Creating Synergy – Making the Most of Team Presentations


Creating Synergy – Making the Most of Team Presentations

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Working in a team can be both rewarding and challenging, especially when organizing your team for a group presentation. With different personalities, communication styles, and varying comfort levels speaking to an audience, managing the ins and outs of a team presentation takes patience and a high level of organization. At Speakeasy, our business communication consultants often find that team presentations introduce unique challenges related to:

  • Balancing the speaking roles amongst all team members
  • Utilizing the presentation space to engage the audience
  • Preparing all team members to present key information
  • Organizing information to deliver a cohesive and well-thought out message
  • Understanding how to leverage communication styles

Overtalking one another, having poor transitions between speakers, and only using one person to present a team’s findings are common mistakes teams often make. It is important to remember that each team member serves an essential role and should be encouraged, supported, and  prepared to present to an audience. As a team, it is everyone’s responsibility to be informed and ready to address questions from the audience. In some cases, each team member may have specialized knowledge of a particular topic within the scope of the  presentation, and in this case, that team member may assume the role of conveying this information to the audience. Otherwise, each team member should be well equipped and comfortable speaking about the team’s work and outcomes.

Team projects are a great way to incorporate new ideas and brainstorm additional solutions that may not have been discovered otherwise. Being a committed team player involves trusting your teammates and being willing to put in the time, effort, and work needed to reach a common goal. Team presentations are ideal opportunities to showcase the diverse abilities of your team and highlight the communication strengths among group members.

The Speakeasy Faculty recommends using these three communication strategies to make your next team presentation a success.

  • Make a presentation agenda. This is key to ensure you cover the information in a logical order that your audience can follow. You can then map each team member’s expertise to a particular part or topic in the agenda to convey credibility and authority. Consider the communication styles of your teammates, and when possible alternate speakers with varying delivery styles to keep the audience engaged. Find creative ways to transition between speakers and how to handle the physical space during the presentation. For example, if a microphone will be held, position speakers next to each other to make the microphone exchange as quick and seamless as possible. Also, knowing the topics you will discuss during the team presentation will help you brainstorm possible questions the audience may ask and how to best address their questions.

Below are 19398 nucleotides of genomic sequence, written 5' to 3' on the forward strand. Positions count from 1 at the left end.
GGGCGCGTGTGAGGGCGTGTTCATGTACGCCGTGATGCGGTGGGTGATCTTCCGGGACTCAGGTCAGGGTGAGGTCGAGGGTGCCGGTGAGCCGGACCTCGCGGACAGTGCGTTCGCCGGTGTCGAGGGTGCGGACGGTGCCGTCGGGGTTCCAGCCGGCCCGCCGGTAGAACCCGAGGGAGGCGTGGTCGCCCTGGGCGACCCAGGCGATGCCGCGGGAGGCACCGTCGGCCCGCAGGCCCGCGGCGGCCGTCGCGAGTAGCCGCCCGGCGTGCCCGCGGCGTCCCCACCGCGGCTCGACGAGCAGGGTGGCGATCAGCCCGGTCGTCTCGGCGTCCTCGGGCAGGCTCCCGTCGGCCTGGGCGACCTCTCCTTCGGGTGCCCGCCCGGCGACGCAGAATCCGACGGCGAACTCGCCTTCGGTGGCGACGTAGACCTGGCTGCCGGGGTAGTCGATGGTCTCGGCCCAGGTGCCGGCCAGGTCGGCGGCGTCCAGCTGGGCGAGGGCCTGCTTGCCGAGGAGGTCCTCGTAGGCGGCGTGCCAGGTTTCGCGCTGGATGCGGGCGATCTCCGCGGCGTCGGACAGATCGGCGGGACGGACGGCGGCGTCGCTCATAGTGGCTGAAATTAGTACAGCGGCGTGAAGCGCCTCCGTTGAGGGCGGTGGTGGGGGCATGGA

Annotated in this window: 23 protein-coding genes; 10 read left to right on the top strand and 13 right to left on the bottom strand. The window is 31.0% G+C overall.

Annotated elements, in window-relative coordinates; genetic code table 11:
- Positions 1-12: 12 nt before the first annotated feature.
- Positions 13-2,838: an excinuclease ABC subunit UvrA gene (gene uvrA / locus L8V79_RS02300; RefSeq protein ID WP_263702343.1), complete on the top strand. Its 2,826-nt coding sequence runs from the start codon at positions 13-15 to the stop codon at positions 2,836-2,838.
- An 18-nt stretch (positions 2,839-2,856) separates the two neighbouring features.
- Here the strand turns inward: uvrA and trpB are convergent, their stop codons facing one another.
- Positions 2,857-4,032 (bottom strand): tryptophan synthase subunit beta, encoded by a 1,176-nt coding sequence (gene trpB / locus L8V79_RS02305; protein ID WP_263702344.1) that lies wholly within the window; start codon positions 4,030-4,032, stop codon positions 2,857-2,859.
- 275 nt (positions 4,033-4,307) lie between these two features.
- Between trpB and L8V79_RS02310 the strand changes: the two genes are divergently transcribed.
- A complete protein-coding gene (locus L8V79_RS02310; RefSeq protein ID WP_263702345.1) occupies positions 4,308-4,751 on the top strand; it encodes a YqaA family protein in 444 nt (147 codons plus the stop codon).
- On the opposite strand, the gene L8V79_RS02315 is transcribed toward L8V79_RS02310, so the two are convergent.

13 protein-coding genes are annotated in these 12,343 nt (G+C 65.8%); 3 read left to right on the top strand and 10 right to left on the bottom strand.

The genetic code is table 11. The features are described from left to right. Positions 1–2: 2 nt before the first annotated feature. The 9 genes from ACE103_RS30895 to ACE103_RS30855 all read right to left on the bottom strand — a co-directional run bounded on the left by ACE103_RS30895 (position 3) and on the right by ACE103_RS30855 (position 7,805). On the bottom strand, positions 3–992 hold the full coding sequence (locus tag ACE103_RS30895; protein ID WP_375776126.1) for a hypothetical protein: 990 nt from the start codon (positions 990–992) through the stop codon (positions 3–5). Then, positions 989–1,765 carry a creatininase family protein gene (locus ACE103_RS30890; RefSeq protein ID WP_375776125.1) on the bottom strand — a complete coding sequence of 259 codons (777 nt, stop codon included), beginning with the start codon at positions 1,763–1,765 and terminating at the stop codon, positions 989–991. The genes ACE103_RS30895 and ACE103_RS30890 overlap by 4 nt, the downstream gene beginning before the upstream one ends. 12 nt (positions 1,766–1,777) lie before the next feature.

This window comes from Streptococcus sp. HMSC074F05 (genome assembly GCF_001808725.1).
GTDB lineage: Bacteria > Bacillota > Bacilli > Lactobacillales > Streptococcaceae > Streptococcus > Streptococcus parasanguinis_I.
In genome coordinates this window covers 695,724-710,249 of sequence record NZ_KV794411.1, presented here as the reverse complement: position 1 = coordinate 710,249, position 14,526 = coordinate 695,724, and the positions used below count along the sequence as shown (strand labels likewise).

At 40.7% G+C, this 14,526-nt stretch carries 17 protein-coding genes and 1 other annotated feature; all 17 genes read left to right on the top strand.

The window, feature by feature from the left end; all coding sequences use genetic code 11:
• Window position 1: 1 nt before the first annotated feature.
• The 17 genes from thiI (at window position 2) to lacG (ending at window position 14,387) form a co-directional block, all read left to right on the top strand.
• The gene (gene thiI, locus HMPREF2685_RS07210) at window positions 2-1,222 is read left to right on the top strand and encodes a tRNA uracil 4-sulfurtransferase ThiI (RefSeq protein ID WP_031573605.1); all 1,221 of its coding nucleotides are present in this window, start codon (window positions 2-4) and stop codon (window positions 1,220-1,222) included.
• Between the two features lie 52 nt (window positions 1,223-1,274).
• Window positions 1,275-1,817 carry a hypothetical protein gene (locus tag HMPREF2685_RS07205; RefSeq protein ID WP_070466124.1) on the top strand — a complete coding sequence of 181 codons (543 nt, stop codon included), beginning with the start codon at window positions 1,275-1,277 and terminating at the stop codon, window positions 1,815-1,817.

• Practice the presentation at least once. Group presentations can be lengthy and team members may elect to practice their individual parts on their own. This is a good strategy to ensure you are sufficiently prepared for your part, however, a complete run through, as a group is still needed. Without a team presentation trial run transitions between speakers will be hard to practice and tweak as necessary.
  • Consider the physical space. If possible, find out where your team presentation will take place and the venue format. Presenting in a virtual format requires additional considerations such as volume levels or visual fields. When presenting virtually, be sure to clear your space of all distractions and minimize background noise. When presenting in-person, knowing the dimensions of the physical space can ensure your team is able to utilize the space and can easily (and safely) transition between speakers. If your team will be standing on a stage, determine if everyone can fit on the stage at once, or if each speaker will have to exit the podium area to make room for the next speaker. This may seem like an insignificant point, however, having team members bunched up or too spread out can influence your audience’s engagement and the effectiveness of your team’s overall presentation.



Enhancing your presentation skills takes practice and guidance. If you’re ready to explore additional ways to make your next individual or team presentation more effective, consider registering for one of Speakeasy’s communication development programs. We offer a variety of options including in-person, live virtual, and digital learning solutions.